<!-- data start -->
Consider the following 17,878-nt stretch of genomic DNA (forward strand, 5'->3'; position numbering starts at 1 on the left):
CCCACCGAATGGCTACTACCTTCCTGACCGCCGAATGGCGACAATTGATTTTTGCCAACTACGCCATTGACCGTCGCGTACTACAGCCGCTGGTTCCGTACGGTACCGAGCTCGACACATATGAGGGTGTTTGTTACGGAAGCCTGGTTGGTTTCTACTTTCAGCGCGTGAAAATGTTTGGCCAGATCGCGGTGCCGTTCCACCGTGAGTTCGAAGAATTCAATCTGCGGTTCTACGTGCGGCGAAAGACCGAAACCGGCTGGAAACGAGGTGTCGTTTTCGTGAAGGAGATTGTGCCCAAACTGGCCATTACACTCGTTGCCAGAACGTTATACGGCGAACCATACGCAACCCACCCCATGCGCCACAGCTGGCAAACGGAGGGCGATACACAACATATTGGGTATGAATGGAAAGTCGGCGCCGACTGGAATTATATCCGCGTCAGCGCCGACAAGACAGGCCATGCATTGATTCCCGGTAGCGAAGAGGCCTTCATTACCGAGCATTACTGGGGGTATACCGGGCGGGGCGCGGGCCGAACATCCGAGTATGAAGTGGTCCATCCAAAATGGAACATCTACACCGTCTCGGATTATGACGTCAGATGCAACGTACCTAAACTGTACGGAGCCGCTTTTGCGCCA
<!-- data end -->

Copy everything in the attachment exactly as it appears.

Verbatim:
Consider the following 17,878-nt stretch of genomic DNA (forward strand, 5'->3'; position numbering starts at 1 on the left):
CCCACCGAATGGCTACTACCTTCCTGACCGCCGAATGGCGACAATTGATTTTTGCCAACTACGCCATTGACCGTCGCGTACTACAGCCGCTGGTTCCGTACGGTACCGAGCTCGACACATATGAGGGTGTTTGTTACGGAAGCCTGGTTGGTTTCTACTTTCAGCGCGTGAAAATGTTTGGCCAGATCGCGGTGCCGTTCCACCGTGAGTTCGAAGAATTCAATCTGCGGTTCTACGTGCGGCGAAAGACCGAAACCGGCTGGAAACGAGGTGTCGTTTTCGTGAAGGAGATTGTGCCCAAACTGGCCATTACACTCGTTGCCAGAACGTTATACGGCGAACCATACGCAACCCACCCCATGCGCCACAGCTGGCAAACGGAGGGCGATACACAACATATTGGGTATGAATGGAAAGTCGGCGCCGACTGGAATTATATCCGCGTCAGCGCCGACAAGACAGGCCATGCATTGATTCCCGGTAGCGAAGAGGCCTTCATTACCGAGCATTACTGGGGGTATACCGGGCGGGGCGCGGGCCGAACATCCGAGTATGAAGTGGTCCATCCAAAATGGAACATCTACACCGTCTCGGATTATGACGTCAGATGCAACGTACCTAAACTGTACGGAGCCGCTTTTGCGCCA